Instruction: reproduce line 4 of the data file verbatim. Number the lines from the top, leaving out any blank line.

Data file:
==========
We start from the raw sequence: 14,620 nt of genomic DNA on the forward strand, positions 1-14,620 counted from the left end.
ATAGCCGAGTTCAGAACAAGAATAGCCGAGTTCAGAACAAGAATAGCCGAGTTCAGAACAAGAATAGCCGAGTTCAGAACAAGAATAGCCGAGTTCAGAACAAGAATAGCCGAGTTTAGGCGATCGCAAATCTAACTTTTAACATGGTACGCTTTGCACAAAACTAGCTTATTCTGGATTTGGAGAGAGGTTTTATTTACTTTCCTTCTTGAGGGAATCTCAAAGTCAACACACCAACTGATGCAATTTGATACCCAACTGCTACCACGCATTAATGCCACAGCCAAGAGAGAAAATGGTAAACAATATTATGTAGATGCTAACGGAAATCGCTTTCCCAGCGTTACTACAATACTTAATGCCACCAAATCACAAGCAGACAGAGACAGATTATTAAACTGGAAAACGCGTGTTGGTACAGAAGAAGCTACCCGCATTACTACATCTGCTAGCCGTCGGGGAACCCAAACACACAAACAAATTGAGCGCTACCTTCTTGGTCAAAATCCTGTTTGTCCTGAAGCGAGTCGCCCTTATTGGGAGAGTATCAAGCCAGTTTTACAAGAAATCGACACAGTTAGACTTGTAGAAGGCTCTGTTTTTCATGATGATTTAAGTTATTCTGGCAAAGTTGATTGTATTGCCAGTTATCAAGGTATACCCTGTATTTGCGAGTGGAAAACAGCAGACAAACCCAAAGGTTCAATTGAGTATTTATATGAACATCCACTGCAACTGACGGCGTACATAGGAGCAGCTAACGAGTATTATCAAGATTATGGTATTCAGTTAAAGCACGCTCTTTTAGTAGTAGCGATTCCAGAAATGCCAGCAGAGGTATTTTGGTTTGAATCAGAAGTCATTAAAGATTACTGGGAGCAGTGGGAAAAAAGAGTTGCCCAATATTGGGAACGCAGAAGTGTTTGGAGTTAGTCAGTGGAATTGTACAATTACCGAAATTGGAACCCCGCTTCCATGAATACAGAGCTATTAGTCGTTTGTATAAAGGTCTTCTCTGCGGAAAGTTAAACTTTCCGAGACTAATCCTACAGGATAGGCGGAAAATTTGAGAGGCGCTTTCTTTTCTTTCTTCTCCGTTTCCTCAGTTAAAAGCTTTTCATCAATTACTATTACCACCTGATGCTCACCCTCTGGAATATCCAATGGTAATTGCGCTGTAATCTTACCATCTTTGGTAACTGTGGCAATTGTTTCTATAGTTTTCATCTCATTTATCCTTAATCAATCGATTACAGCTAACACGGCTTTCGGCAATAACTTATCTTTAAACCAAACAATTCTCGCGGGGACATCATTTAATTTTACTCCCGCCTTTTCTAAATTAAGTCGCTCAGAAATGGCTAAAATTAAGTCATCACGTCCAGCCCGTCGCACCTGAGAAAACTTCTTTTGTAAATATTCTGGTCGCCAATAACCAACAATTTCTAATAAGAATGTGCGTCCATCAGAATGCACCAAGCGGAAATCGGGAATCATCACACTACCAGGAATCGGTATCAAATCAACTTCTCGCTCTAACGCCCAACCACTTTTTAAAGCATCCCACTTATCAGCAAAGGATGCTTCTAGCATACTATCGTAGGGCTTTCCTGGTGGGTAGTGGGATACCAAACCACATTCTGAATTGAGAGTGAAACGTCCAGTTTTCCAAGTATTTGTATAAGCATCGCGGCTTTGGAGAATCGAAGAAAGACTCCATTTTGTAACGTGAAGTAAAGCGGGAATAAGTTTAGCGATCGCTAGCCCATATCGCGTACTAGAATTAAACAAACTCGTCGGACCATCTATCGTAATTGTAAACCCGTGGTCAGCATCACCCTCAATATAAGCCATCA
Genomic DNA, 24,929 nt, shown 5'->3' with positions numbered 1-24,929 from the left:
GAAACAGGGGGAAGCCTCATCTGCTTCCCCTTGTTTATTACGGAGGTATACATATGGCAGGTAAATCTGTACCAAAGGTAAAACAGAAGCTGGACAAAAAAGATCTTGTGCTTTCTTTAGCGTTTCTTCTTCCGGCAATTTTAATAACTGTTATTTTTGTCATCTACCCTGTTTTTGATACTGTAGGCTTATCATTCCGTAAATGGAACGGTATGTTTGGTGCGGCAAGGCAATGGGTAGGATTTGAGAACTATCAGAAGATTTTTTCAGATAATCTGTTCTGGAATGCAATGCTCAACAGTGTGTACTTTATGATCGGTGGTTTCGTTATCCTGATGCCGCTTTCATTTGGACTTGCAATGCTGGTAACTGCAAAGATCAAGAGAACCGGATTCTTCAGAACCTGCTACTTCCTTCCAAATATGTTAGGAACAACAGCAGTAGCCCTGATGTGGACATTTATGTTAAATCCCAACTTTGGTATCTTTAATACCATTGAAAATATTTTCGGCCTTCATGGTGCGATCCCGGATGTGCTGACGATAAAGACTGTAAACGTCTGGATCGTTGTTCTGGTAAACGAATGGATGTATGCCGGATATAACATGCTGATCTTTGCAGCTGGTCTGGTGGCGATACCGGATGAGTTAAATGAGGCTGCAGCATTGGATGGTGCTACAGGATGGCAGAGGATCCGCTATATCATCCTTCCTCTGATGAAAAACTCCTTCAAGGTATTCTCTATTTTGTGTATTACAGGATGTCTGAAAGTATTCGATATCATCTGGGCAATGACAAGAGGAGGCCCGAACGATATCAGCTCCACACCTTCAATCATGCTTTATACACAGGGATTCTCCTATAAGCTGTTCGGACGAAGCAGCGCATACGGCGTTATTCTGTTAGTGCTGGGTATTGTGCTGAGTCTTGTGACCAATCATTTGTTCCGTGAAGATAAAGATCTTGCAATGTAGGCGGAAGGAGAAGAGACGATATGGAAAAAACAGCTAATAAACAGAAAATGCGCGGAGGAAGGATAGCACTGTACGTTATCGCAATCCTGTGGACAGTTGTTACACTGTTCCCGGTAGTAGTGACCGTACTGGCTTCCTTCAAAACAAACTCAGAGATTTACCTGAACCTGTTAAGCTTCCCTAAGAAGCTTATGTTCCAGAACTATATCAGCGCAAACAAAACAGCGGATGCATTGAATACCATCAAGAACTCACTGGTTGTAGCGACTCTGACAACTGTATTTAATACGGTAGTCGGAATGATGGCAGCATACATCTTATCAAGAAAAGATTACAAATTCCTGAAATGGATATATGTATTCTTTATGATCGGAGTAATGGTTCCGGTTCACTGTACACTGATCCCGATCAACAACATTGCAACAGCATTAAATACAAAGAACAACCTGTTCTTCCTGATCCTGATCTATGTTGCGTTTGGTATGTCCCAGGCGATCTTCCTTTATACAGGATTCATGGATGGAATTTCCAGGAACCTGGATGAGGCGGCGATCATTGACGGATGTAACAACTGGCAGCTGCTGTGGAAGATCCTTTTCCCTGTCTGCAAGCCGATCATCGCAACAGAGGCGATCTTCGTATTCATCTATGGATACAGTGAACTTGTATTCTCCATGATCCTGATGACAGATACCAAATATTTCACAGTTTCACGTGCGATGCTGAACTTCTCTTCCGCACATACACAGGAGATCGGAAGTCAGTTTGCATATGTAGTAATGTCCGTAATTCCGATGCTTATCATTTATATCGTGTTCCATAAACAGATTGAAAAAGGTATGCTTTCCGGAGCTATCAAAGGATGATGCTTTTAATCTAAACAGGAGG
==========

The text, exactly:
GAAACAGGGGGAAGCCTCATCTGCTTCCCCTTGTTTATTACGGAGGTATACATATGGCAGGTAAATCTGTACCAAAGGTAAAACAGAAGCTGGACAAAAAAGATCTTGTGCTTTCTTTAGCGTTTCTTCTTCCGGCAATTTTAATAACTGTTATTTTTGTCATCTACCCTGTTTTTGATACTGTAGGCTTATCATTCCGTAAATGGAACGGTATGTTTGGTGCGGCAAGGCAATGGGTAGGATTTGAGAACTATCAGAAGATTTTTTCAGATAATCTGTTCTGGAATGCAATGCTCAACAGTGTGTACTTTATGATCGGTGGTTTCGTTATCCTGATGCCGCTTTCATTTGGACTTGCAATGCTGGTAACTGCAAAGATCAAGAGAACCGGATTCTTCAGAACCTGCTACTTCCTTCCAAATATGTTAGGAACAACAGCAGTAGCCCTGATGTGGACATTTATGTTAAATCCCAACTTTGGTATCTTTAATACCATTGAAAATATTTTCGGCCTTCATGGTGCGATCCCGGATGTGCTGACGATAAAGACTGTAAACGTCTGGATCGTTGTTCTGGTAAACGAATGGATGTATGCCGGATATAACATGCTGATCTTTGCAGCTGGTCTGGTGGCGATACCGGATGAGTTAAATGAGGCTGCAGCATTGGATGGTGCTACAGGATGGCAGAGGATCCGCTATATCATCCTTCCTCTGATGAAAAACTCCTTCAAGGTATTCTCTATTTTGTGTATTACAGGATGTCTGAAAGTATTCGATATCATCTGGGCAATGACAAGAGGAGGCCCGAACGATATCAGCTCCACACCTTCAATCATGCTTTATACACAGGGATTCTCCTATAAGCTGTTCGGACGAAGCAGCGCATACGGCGTTATTCTGTTAGTGCTGGGTATTGTGCTGAGTCTTGTGACCAATCATTTGTTCCGTGAAGATAAAGATCTTGCAATGTAGGCGGAAGGAGAAGAGACGATATGGAAAAAACAGCTAATAAACAGAAAATGCGCGGAGGAAGGATAGCACTGTACGTTATCGCAATCCTGTGGACAGTTGTTACACTGTTCCCGGTAGTAGTGACCGTACTGGCTTCCTTCAAAACAAACTCAGAGATTTACCTGAACCTGTTAAGCTTCCCTAAGAAGCTTATGTTCCAGAACTATATCAGCGCAAACAAAACAGCGGATGCATTGAATACCATCAAGAACTCACTGGTTGTAGCGACTCTGACAACTGTATTTAATACGGTAGTCGGAATGATGGCAGCATACATCTTATCAAGAAAAGATTACAAATTCCTGAAATGGATATATGTATTCTTTATGATCGGAGTAATGGTTCCGGTTCACTGTACACTGATCCCGATCAACAACATTGCAACAGCATTAAATACAAAGAACAACCTGTTCTTCCTGATCCTGATCTATGTTGCGTTTGGTATGTCCCAGGCGATCTTCCTTTATACAGGATTCATGGATGGAATTTCCAGGAACCTGGATGAGGCGGCGATCATTGACGGATGTAACAACTGGCAGCTGCTGTGGAAGATCCTTTTCCCTGTCTGCAAGCCGATCATCGCAACAGAGGCGATCTTCGTATTCATCTATGGATACAGTGAACTTGTATTCTCCATGATCCTGATGACAGATACCAAATATTTCACAGTTTCACGTGCGATGCTGAACTTCTCTTCCGCACATACACAGGAGATCGGAAGTCAGTTTGCATATGTAGTAATGTCCGTAATTCCGATGCTTATCATTTATATCGTGTTCCATAAACAGATTGAAAAAGGTATGCTTTCCGGAGCTATCAAAGGATGATGCTTTTAATCTAAACAGGAGG